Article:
What are employability skills?
They have been defined as:
“A set of achievements, understandings and personal attributes that make individuals more likely to gain employment and to be successful in their chosen occupations.”
Peter Knight & Mantz Yorke (HEFCE/DfES ESECT group)
“Once your degree has unlocked the door, you’ll need the right mix of skills, abilities and personal qualities in order to turn the handle and give the door the push that will open it to you.”
Why are employability skills important?
A degree in itself is not enough.
You can’t rely on your degree alone to automatically open doors after you graduate. It will certainly unlock doors – in other words it will make you eligible to apply for jobs that specify “must be a graduate” and the subject or class of your degree may also be important to certain employers.
But however good your degree class, however relevant your subject to the career that you’ll be applying for, it is likely that you will be competing for this job with a number of other graduates who are equally well-qualified academically.
How do you assess your employability skills?
We have tried to help you assess your employability skills by providing an assessment app called: “You the Employee Brand”. This enables both self and peer assessment which can be recorded when you have created an account and logged into the HEAR-me portal on the Campus2Corporate website.
Generic employability skills
There are employability skills that are applicable to most jobs in both the private and public sector sectors as well as being the kind of skills you need to run your own enterprise or social enterprise. We refer to these as generic employability skills. The CBI defines these as:
“A set of attributes, skills and knowledge that all labour market participants should possess to ensure they have the capability of being effective in the workplace – to the benefit of themselves, their employer and the wider economy.”
These generic employability skills include:
• Teamwork / team player – working confidently within a group
• Leadership – able to motivate and direct others
• Self-management – planning and organising – ability to plan activities and carry them through effectively
• Analysing and problem-solving – gathering information systematically to establish facts and principles
• Persuading – able to convince others, to discuss and reach agreement
• Commercial awareness – knowledge of business structures and processes
• Professionalism – an understanding of behaviours and attitudes that are expected of you in the workplace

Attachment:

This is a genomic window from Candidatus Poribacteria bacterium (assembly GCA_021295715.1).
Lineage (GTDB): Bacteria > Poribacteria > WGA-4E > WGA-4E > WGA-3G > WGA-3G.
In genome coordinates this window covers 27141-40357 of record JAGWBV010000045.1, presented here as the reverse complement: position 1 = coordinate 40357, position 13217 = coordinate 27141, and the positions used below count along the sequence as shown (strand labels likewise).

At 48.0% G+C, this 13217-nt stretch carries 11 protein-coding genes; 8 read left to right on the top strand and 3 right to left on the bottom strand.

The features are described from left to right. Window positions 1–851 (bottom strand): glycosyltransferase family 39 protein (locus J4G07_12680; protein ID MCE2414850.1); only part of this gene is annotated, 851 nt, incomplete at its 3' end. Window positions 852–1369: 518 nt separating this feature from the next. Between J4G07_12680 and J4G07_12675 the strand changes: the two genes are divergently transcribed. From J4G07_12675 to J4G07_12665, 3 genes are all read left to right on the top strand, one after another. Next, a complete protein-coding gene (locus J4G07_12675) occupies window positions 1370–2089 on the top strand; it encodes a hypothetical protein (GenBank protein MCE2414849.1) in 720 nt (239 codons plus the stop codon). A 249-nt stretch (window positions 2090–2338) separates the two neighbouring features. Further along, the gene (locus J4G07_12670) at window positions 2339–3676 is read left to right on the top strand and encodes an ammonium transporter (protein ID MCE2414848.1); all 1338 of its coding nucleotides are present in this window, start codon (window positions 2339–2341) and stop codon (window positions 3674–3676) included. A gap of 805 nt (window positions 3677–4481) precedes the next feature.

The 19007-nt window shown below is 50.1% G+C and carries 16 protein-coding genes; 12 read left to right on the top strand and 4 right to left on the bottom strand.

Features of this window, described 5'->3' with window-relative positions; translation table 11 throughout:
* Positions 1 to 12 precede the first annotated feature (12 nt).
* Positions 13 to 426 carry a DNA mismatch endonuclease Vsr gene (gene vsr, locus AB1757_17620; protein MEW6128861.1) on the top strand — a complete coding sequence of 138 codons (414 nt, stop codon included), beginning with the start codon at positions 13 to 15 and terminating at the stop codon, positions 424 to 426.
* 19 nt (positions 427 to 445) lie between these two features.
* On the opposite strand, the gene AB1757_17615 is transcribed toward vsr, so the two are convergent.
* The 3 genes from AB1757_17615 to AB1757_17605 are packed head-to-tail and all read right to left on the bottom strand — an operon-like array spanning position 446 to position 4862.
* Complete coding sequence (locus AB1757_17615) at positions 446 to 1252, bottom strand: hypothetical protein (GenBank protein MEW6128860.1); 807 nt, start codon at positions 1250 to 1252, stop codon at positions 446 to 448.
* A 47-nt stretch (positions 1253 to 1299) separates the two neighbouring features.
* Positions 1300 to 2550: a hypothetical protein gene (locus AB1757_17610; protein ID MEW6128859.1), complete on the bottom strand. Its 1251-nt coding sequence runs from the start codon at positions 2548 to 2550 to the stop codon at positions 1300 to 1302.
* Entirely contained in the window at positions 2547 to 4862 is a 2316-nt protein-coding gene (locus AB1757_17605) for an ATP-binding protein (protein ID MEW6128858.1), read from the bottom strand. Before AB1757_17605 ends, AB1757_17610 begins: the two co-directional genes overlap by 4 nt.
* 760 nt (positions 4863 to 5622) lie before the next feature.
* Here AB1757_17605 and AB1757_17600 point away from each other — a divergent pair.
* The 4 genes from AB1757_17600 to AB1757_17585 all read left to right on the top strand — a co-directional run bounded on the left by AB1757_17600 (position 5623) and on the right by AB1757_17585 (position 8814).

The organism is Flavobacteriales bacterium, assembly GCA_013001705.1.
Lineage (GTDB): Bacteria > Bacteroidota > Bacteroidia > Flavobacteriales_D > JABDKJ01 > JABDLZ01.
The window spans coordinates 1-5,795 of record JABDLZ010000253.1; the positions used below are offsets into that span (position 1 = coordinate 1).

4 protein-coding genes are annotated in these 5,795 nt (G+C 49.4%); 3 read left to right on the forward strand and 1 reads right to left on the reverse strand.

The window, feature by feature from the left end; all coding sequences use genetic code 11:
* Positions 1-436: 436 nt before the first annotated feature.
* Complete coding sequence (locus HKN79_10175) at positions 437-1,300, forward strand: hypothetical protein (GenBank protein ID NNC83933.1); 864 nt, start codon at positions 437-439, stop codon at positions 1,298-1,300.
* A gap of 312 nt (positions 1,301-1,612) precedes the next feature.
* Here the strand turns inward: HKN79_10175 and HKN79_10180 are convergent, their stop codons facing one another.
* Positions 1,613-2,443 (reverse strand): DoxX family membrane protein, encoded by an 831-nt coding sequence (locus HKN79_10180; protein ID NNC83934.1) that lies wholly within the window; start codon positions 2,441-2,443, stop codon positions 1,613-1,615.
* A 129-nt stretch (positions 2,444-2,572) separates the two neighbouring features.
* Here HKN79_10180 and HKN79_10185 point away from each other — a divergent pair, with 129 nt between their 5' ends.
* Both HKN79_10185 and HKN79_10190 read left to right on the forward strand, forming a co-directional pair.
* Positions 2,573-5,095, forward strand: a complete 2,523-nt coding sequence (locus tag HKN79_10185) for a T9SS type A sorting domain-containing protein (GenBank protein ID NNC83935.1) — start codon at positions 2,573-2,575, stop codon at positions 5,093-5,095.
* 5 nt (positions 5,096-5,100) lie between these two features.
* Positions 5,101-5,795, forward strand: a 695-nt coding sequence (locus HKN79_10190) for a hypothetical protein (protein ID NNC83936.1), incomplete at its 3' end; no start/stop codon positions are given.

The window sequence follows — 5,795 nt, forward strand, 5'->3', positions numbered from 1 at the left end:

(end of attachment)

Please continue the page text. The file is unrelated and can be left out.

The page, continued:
• Written communication and literacy – communicating with impact, ability to express yourself
clearly in writing
• Verbal communication – expressing your ideas clearly and confidently in speech
• Numeracy – able to carry out arithmetic operations/understand and present data
• Flexibility – adapting successfully to changing situations and environments
• Computing skills – use of technology
Each of these generic employability skills can be broken down into sub-categories so that for example, verbal communication might be broken down into face-to-face communication, telephone communication, presentation skills etc.
Career specific employability skills
In addition to these generic skills your chosen career path will require certain technical skills and industry/sector knowledge.
HEAR-me is designed to help you identify which generic skills are key to your career success and which specific sub-categories of these are important to you in successfully navigating the move from university graduate to career professional.
You can develop your employability skills
When it comes to getting that placement or your first career role as a graduate, you need to make yourself stand out from the other candidates by developing and demonstrating your skills with actual examples of how you have used these skills in different situations.
Your university knows this so when they include one of the Campus2Corporate simulations within your curricular course work – or ask you whether you want to take part in a co-curricular activity like the Universities Business Challenge – they know that participation will enhance your employability skills and that you will be able to record this in your personal achievement record.
C2C provides a portfolio of employability resources that helps develop employability skills – whether included in curricular courses or co-curricular activities. This includes simulations specifically designed to develop employability skills such as the Business Enterprise Experience, the Business Management Experience, the Universities Business Challenge, the Project Management Experience and the Public Sector Experience.
To see the full portfolio, click here.
All of our simulations are mapped against the above employability skills to ensure that learning outcomes are mapped and matched. The resource portfolio also helps students develop the behavioural and inter-personal skills that employers are looking for when assessing candidates.
Why make a record of your employability skills?
So you can identify a story that shows an employer what makes you stand out in an interview or assessment centre. Keeping a record of your employability skills is a valuable thing to do because when it comes to applying for internships, placements and graduate schemes, you need to assess your strengths and you need to give examples of situations which helped develop them.
How to make a record of your employability skills
The HEAR-me on-line portal on the Campus2Corporate website provides an opportunity to assess and record how you or your students have developed new employability skills or enhanced existing skills, and how to apply what has been learned.